Republican Rep. Matt Gaetz (FL) on Thursday requested the Judiciary Committee recite the Pledge of Allegiance together to kick off each hearing, suggesting the move would help provide some unity within Congress and pride during these divisive times.
Democratic House Judiciary Chairman Rep. Jerry Nadler (NY) dismissed the request as “unnecessary,” telling Gaetz that lawmakers already say the pledge once a day.
“I understand and appreciate the significance and importance of the work that we do, and I just think it would be nice, if in the spirit of national unity and national pride, which I know we all aspire to do to a greater extent, that the beginning of each meeting, the chair, or one of the designees of the chair, would have the opportunity to lead us in the Pledge of Allegiance,” Gaetz requested.
“We’re all aware that in these times it’s important for the country to see the members of Congress working together on some things,” the Republican continued, “and while I know that we can deal with divisive issues in the committee, it would be my hope that we could start every committee with a great unifying patriotic moment.”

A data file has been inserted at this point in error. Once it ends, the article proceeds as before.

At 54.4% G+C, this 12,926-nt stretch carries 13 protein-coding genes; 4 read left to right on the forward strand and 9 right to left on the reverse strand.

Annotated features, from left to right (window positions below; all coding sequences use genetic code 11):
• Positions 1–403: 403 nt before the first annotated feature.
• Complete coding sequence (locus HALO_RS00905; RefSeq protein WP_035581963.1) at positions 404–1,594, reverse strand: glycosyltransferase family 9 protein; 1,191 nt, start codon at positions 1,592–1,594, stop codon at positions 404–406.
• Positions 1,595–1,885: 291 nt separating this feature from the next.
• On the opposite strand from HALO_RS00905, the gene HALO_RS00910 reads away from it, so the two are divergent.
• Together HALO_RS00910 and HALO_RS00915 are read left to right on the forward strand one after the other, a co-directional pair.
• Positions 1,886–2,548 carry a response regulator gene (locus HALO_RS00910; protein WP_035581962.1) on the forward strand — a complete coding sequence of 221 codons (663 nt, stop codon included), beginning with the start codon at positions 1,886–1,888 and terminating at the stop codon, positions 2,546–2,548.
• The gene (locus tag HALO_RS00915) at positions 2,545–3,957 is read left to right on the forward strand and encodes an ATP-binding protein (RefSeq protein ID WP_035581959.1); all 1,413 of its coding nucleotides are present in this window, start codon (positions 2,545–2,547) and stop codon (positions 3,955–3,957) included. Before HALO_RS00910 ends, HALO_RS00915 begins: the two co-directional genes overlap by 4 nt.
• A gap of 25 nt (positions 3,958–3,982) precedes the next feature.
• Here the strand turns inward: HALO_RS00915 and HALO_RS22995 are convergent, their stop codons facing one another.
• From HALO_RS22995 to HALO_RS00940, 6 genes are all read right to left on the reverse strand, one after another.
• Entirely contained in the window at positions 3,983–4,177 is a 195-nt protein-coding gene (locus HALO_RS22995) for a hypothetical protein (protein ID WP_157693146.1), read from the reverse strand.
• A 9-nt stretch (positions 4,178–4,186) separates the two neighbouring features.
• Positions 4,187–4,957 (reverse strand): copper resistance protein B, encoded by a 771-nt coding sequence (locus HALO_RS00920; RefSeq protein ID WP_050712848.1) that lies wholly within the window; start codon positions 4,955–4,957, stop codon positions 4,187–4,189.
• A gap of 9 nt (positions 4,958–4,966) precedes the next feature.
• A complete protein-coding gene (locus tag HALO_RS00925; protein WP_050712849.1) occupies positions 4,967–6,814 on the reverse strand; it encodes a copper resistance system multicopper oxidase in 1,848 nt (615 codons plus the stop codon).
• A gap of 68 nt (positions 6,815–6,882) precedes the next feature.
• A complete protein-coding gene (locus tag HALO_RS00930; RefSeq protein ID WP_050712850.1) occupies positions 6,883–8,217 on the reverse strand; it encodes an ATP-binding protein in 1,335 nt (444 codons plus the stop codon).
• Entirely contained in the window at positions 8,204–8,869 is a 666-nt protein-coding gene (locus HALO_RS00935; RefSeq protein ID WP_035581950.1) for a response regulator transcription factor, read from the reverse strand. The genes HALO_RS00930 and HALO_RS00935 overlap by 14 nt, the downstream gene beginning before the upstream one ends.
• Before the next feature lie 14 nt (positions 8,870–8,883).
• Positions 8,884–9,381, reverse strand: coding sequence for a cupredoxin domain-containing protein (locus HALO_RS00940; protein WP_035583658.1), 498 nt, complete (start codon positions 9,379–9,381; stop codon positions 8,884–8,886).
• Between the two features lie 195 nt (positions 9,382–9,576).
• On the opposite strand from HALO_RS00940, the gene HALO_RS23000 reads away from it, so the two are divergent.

“It’s unnecessary,” Nadler told Gaetz. “The House begins every day with the Pledge of Allegiance; we’re covered by that.”
As noted by Fox News, the House has kicked off with the pledge as part of its daily order of business since 1988.
“It’s not in our practice to do so,” Nadler said of saying the pledge more than once a day, adding, “I appreciate the gentleman’s suggestion, but we are covered by the House. We all say the Pledge of Allegiance every day.”
As the nation has become increasingly divided, generally unifying acts of patriotism, such as standing for the national anthem, have, too, become a partisan issue.
Back in 2016, then-NFL quarterback Colin Kaepernick politicized the anthem when he refused to stand over alleged anti-black racism in the United States. Now, the protest has spilled into other sports, such as professional basketball and women’s soccer.
“I am not going to stand up to show pride in a flag for a country that oppresses black people and people of color,” Kaepernick told Steve Wyche of NFL Media at the start of his protest, back in 2016. “To me, this is bigger than football and it would be selfish on my part to look the other way. There are bodies in the street and people getting paid leave and getting away with murder.”
“This is not something that I am going to run by anybody,” he continued. “I am not looking for approval. I have to stand up for people that are oppressed. … If they take football away, my endorsements from me, I know that I stood up for what is right.”
Why don't Democrats want to say the Pledge? pic.twitter.com/RMdbg5TAMU
— House Judiciary GOP (@JudiciaryGOP) February 4, 2021